Isis Reports That ISIS 301012 is Well Tolerated in Patients Treatedfor Five Or More Months- Twelve of Sixteen FH Patients in an Ongoing Open-Label Extension Study Have Been Dosed With ISIS 301012 for Approximately Five Months or More, and Four Have Been Dosed for More Than Six Months
CARLSBAD, Calif., October 05, 2007 /PRNewswire-FirstCall/ -- Isis Pharmaceuticals, Inc. announced the first safety results from its ongoing Phase 2 open-label extension (OLE) study of ISIS 301012 in patients with familial hypercholesterolemia (FH) on stable maximally tolerated lipid-lowering therapies. In addition, yesterday Isis announced results from a placebo-controlled Phase 2 study of ISIS 301012 in patients with heterozygous FH that were presented in a poster session today at the Drugs Affecting Lipid Metabolism (DALM) XVI International Symposium in New York City. Collectively, these results will be presented by Dr. John J.P. Kastelein in an oral session at DALM on Saturday at 3:45 p.m. E.T., and Isis will host a conference call Monday morning at 8:00 a.m. E.T. to discuss the results.
The ongoing Phase 2 OLE study includes 16 FH patients who had completed one of Isis' initial Phase 2 studies in FH patients and who subsequently enrolled in this open-label extension study. ISIS 301012 continues to be well tolerated by these patients with extended exposures and in the presence of continued maximally tolerated lipid-lowering therapies. As of September 17, four patients had received more than six months of weekly doses of ISIS 301012 over the course of both initial and OLE studies, and 12 of the 16 patients had total exposures of approximately five months or more. No new types of adverse events were observed with extended dosing or repeat exposures, no worsening of injection site reactions, and no increase in the frequency or severity of liver transaminase elevations.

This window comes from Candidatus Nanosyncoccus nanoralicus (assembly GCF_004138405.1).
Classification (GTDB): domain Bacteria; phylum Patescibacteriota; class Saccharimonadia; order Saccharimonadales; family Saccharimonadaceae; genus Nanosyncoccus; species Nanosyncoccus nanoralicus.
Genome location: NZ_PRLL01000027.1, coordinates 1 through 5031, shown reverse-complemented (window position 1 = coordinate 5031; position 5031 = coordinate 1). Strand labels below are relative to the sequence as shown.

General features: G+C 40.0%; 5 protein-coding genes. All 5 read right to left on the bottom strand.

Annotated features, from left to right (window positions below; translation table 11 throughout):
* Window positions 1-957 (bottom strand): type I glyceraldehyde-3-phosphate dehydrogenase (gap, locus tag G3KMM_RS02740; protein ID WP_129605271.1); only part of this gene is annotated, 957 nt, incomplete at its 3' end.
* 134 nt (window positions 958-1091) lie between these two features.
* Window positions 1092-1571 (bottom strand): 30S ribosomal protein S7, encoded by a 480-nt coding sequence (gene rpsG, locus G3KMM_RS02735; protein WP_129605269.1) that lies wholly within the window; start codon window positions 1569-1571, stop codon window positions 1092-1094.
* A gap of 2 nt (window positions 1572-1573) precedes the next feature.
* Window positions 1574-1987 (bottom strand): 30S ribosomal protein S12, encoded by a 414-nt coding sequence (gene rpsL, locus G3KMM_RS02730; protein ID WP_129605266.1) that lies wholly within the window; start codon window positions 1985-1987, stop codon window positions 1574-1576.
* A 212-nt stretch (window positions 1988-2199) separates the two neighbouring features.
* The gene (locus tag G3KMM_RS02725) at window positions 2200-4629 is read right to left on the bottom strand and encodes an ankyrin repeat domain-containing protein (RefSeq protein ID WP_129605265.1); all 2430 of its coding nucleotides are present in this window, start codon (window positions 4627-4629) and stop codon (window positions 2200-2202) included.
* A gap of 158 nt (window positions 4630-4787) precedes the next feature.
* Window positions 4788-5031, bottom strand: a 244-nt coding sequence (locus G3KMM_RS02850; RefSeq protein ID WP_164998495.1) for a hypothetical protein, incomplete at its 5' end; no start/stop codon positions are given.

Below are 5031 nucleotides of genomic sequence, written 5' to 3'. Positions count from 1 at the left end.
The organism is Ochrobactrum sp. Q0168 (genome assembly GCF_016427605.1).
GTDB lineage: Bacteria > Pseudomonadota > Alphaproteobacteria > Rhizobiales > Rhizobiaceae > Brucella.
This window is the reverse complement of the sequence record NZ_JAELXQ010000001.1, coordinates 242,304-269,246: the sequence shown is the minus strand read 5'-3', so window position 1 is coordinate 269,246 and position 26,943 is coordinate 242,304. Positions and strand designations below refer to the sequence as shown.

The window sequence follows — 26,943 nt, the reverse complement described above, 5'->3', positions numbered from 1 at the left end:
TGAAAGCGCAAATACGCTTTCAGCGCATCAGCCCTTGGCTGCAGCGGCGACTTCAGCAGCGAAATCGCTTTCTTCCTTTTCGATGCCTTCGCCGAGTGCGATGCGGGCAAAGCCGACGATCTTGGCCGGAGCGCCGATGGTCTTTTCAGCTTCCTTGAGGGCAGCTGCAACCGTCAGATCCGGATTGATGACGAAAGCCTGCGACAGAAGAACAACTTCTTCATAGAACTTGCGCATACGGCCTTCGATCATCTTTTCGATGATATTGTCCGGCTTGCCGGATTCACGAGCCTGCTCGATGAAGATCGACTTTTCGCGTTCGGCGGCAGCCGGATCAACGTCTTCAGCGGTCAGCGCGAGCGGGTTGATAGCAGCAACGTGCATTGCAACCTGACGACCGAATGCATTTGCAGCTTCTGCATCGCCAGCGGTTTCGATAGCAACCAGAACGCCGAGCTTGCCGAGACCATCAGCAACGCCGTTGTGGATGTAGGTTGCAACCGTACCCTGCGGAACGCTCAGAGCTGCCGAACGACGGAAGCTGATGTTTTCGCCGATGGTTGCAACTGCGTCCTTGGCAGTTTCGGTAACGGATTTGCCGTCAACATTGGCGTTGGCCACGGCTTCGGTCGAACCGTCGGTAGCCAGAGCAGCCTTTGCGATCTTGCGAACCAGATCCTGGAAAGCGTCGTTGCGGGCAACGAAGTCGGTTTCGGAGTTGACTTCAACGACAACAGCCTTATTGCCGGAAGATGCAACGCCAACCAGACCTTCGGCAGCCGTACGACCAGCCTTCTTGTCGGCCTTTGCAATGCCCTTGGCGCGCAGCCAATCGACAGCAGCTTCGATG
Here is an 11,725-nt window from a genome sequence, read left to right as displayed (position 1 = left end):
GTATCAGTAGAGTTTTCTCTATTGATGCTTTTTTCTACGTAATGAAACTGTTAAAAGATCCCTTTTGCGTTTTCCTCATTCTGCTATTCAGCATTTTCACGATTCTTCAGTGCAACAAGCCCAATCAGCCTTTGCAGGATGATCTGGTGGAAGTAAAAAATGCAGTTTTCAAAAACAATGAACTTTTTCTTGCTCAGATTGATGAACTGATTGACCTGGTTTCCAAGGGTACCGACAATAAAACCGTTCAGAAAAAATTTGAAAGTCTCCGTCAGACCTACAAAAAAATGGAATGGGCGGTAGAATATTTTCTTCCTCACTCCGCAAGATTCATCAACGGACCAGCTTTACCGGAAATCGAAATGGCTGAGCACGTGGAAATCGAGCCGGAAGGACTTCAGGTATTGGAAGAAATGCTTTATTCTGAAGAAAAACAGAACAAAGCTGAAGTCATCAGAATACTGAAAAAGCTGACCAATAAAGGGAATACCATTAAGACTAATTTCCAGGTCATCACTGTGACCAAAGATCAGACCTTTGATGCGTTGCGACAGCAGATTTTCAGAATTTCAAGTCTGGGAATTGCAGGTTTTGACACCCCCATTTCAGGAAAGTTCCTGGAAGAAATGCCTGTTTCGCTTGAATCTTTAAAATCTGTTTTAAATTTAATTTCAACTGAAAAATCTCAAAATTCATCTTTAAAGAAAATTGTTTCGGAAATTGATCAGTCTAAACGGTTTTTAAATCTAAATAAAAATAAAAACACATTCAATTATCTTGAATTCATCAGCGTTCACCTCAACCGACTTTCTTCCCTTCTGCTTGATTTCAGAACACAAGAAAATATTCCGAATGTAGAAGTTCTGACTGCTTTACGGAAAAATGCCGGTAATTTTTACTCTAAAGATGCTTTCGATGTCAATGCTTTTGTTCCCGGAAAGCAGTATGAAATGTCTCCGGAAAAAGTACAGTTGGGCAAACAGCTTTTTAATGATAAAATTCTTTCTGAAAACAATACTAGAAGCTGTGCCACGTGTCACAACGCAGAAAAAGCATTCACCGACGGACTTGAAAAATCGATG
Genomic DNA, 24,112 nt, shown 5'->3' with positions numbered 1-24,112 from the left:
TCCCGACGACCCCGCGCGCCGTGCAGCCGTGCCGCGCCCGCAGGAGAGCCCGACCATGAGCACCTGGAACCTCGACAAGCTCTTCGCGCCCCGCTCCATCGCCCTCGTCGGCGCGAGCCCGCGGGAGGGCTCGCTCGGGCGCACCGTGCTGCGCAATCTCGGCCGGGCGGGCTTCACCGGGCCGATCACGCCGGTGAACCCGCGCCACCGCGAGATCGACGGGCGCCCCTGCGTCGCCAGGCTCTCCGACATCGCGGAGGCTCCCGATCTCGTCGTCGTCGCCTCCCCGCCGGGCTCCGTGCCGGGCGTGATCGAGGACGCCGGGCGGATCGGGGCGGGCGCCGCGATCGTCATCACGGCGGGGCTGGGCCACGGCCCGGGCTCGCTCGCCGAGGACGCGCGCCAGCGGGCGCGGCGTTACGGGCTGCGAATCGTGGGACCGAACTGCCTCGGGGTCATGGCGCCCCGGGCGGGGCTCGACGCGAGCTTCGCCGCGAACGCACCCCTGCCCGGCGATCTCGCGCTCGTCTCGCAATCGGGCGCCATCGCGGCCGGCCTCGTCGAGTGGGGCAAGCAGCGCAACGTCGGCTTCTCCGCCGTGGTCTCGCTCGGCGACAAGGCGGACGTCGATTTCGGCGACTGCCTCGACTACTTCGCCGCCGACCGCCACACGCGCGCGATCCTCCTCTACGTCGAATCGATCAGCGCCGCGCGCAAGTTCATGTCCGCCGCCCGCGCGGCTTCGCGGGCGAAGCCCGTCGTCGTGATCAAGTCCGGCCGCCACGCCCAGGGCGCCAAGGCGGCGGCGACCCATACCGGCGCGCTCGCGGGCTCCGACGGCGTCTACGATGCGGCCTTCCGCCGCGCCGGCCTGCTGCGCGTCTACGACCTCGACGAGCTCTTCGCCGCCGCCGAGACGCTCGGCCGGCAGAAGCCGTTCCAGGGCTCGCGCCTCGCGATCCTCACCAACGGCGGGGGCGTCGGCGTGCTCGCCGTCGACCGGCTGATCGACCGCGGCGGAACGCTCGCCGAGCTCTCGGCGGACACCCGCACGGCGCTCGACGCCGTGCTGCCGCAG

John J.P. Kastelein, M.D., Ph.D., Chairman, Department of Vascular Medicine at the Academic Medical Center in Amsterdam, The Netherlands, also a principal investigator for the studies, commented, "We are particularly pleased to have had such an uneventful experience with patients in the long-term study. Until now, the longest exposures to ISIS 301012 had been three months, and now to have patients dosed for a total of more than six months without any tolerability issues is quite reassuring. Of course, we will all be eager to see more patients and longer exposure times to strengthen our confidence that ISIS 301012 could truly be a transformational new drug for the treatment of refractory high cholesterol."
About ISIS 301012 and Cholesterol
ISIS 301012 is a second-generation antisense drug that reduces the production of apoB-100, a protein critical to the synthesis and transport of "bad" cholesterol and a target that has proved to be undruggable using traditional, small-molecule approaches. Cholesterol can be carried in the bloodstream in a variety of forms, with high-density lipoprotein, or HDL-C, being the good form, and low-density lipoproteins, or LDL-C, and very low-density lipoproteins, or VLDL-C, being bad forms directly involved in heart disease. Collectively, LDL-C, VLDL-C, and other bad forms of cholesterol are referred to as "non-HDL-C." The lowering of non-HDL-C is a key component in the prevention and management of cardiovascular disease. Isis plans to develop ISIS 301012 as the drug of choice for patients who are unable to achieve target cholesterol levels with statins alone or who are intolerant of statins. For future studies, including the registration studies for FH and the long-term coadministration study planned for patients with routine high cholesterol, both expected to begin this year, Isis has selected 200 mg/week as its development dose.
About Familial Hypercholesterolemia
Familial hypercholesterolemia is a genetic condition that results in markedly elevated LDL-C levels beginning at birth and heart attacks at an early age. People with the disease have consistently high levels of LDL-C, which leads to premature atherosclerosis of the coronary arteries. Current therapies for FH are inadequate, and the most severely affected patients may need apheresis, an expensive and time-consuming procedure that removes the "bad" cholesterol from the blood. Homozygous FH is rare, affecting about one in one million people, but heterozygous FH is much more common with a prevalence of approximately one in every 500 people.
Posted: October 2007